Part 8: CAIR Has Backed Islamist Meetings, Denigrated Muslim Moderates
by Steven Emerson
April 2, 2008
(Note: To read today's full installment in our series on CAIR, click here - www.investigativeproject.org/documents/misc/119.pdf)
CAIR has co-sponsored and taken part in multiple Islamist conferences in the United States, while at the same time condemning and seeking to censor more moderate Muslims.
Those actions are described in today's installment in IPT's comprehensive 10-part series on the group. Among the highlights:
- In May 1998, CAIR co-sponsored with IAP, HLF, MAYA and others a rally at Brooklyn College where speakers spewed anti-Jewish rhetoric.
Radical Egyptian cleric Wagdy Ghoneim -- denied entrance to Canada earlier in the year based on his membership in Hamas and the Muslim Brotherhood -- told those attending that "…Allah says he who equips a warrior of Jihad is like the one makes Jihad himself," then led the audience in a song with the lyrics: "No to the Jews, descendants of the apes."
- Despite the fact that a meeting program lists CAIR as a co-sponsor, group officials consistently have denied any role in the event. "As executive director of CAIR, I had never heard of this event, let alone authorize[d] sponsorship for it," Nihad Awad said in 2003 Senate testimony. Spokesman Ibrahim Hooper not only denied CAIR involvement in the event, but added, "I don't even know if that [rally] happened."
- In October 2000, CAIR co-sponsored another rally, this one in Washington D.C., at which participants voiced enthusiastic support for Hamas and Hizballah.
Rally speaker Abdurahman Alamoudi said he had been "labeled by the media in New York to be a supporter of Hamas," and asked, "Anybody supports Hamas here?" The crowd cheered. "I wish they would have added that I am also a supporter of Hizballah…anybody supports Hizballah here?" Alamoudi continued. The crowd cheered again.
Alamoudi was to be sentenced to 23 years in jail in 2004, after pleading guilty to engaging in prohibited transactions with a foreign country and admitting his involvement in a plot, masterminded by Libyan leader Muammar Qadaffi, to assassinate Crown Prince Abdullah of Saudi Arabia.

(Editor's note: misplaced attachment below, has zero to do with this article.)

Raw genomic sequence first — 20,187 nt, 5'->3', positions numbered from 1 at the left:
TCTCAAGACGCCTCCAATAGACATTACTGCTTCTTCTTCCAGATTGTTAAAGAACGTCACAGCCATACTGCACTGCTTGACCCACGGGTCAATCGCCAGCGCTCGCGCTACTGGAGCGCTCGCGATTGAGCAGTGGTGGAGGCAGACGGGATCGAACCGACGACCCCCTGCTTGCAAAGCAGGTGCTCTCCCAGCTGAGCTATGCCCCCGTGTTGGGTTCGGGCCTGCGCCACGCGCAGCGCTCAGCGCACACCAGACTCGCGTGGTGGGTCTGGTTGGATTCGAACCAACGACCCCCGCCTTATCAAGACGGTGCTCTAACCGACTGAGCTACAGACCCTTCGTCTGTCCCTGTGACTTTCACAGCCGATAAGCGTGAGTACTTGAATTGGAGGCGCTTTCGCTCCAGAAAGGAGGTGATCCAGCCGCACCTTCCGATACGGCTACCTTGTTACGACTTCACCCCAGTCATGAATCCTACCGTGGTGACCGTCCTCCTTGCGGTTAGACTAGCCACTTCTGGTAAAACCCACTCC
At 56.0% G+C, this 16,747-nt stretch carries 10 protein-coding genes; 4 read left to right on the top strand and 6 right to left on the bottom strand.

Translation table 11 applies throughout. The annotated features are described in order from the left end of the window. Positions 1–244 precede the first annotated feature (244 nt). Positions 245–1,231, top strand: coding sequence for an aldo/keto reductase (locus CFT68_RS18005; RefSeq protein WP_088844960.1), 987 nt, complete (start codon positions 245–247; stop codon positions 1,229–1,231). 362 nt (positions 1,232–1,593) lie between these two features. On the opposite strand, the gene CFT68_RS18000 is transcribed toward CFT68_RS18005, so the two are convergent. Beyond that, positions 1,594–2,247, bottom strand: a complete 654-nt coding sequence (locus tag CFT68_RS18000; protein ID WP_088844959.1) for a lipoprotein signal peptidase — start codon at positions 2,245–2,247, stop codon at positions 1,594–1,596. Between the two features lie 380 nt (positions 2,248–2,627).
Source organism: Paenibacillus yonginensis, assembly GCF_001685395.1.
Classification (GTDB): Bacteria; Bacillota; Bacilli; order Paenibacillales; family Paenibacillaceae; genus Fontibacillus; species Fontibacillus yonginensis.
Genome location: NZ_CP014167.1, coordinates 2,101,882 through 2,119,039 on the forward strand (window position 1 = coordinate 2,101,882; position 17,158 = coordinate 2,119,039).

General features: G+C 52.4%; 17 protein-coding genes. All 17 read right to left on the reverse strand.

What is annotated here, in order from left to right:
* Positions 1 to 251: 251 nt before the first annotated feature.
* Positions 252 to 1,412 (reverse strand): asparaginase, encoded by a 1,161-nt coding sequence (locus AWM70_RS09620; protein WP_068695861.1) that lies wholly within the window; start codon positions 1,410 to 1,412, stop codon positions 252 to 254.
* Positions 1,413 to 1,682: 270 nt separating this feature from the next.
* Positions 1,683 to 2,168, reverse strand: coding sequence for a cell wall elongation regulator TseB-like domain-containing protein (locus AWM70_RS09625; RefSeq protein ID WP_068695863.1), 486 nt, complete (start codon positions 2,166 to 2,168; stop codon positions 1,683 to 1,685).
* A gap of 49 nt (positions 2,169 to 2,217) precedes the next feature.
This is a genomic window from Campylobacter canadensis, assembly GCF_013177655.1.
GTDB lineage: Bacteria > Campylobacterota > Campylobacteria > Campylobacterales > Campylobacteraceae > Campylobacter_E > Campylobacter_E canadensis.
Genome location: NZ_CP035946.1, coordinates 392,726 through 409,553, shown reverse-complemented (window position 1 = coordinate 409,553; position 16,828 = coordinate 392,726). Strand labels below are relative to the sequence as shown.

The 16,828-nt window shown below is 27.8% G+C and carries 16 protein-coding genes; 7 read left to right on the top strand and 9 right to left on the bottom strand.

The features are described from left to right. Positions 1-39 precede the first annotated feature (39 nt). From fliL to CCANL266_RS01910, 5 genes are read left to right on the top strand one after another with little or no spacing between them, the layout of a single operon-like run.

- CAIR sponsored a 1994 U.S. tour by Jordanian Islamist leader Bassam Alamoush, CAIR News reporting that the group had coordinated a series of meetings for him with U.S. government officials.
During that U.S. tour, Alamoush called the killing of a Jew "a good deed." In a speech at a MAYA conference in Chicago, he told his audience, "Somebody approached me at the mosque [in Amman] and asked me, ‘if I see a Jew in the street, should I kill him?'" He paused, then answered the question: "Don't ask me. After you kill him, come and tell me. What do you want from me, a fatwa [legal ruling]? Really, a good deed does not require one."
- In 2002, CAIR-Austin scheduled a picnic featuring entertainment by Al Nojoum, a rabidly anti-Semitic band linked to Hamas.
According to the indictment in the HLF case, skits and songs performed by Al-Sakhra -- Al Nojoum's previous name -- "advocated the destruction of the State of Israel and glorified the killing of Jewish people."
While helping to provide a forum for the radicals, CAIR has sought to squelch moderate voices.
- Speaking at a State Department event in 1999, Sheikh Muhammad Hisham Kabbani , chairman of the Islamic Supreme Council of America, condemned radical Islamists and charged that extremists dominated the leadership of more than 80 percent of U.S. mosques.
CAIR co-sponsored a statement that charged Kabbani had "put the entire American Muslim community under unjustified suspicion" with comments that "can jeopardize the safety and well-being of our community and hurt America itself by damaging its values of inclusiveness, fairness, and liberty."
- In 2001, CAIR went on the offensive against journalist and author Khalid Duran.
Duran was about to release a book, Children of Abraham: An Introduction to Islam for Jews, being published by the American Jewish Committee with the expressed goal of enhancing "understanding and mutual respect between Muslims and Jews."
CAIR issued a press release that quoted Omar Ahmad as saying, "Any effort to deepen mutual respect between faiths must, at a minimum, avoid the kind of conspiracy theories that are Duran's stock-in-trade. A sincere attempt to build bridges of understanding would not focus on 'hot-button' issues that have so often been used to stereotype Islam and Muslims."
Executive Director Awad derided Duran as "an author who has little credibility in the Muslim community."
Shortly afterward, Sheik Abdel Moneim Abu Zant, a radical Muslim cleric in Jordan, declared Duran an apostate and called on U.S. Muslims to "unify against him," then became more specific and declared it lawful (halal) to shed his blood. Duran later accused CAIR of provoking such threats, saying its attack had led the sheik to "issue an appeal to Muslims, asking them to unite to kill me."
- In October 2004, a coalition of national Muslim groups, including the Free Muslim Coalition Against Terrorism and the American Islamic Congress, met in Washington, D.C. to condemn terrorism and Islamic radicalism and support creation of a more pluralist Islamic faith.
CAIR spokesman Hooper said such groups, while "free to reflect their viewpoint," did not represent mainstream American Islam. And, he said later, criticism from Muslims themselves was "providing others with an opportunity to advance an agenda that is hostile to the American Muslim community."
To read today's installment in its entirety, click here www.investigativeproject.org/documents/misc/119.pdf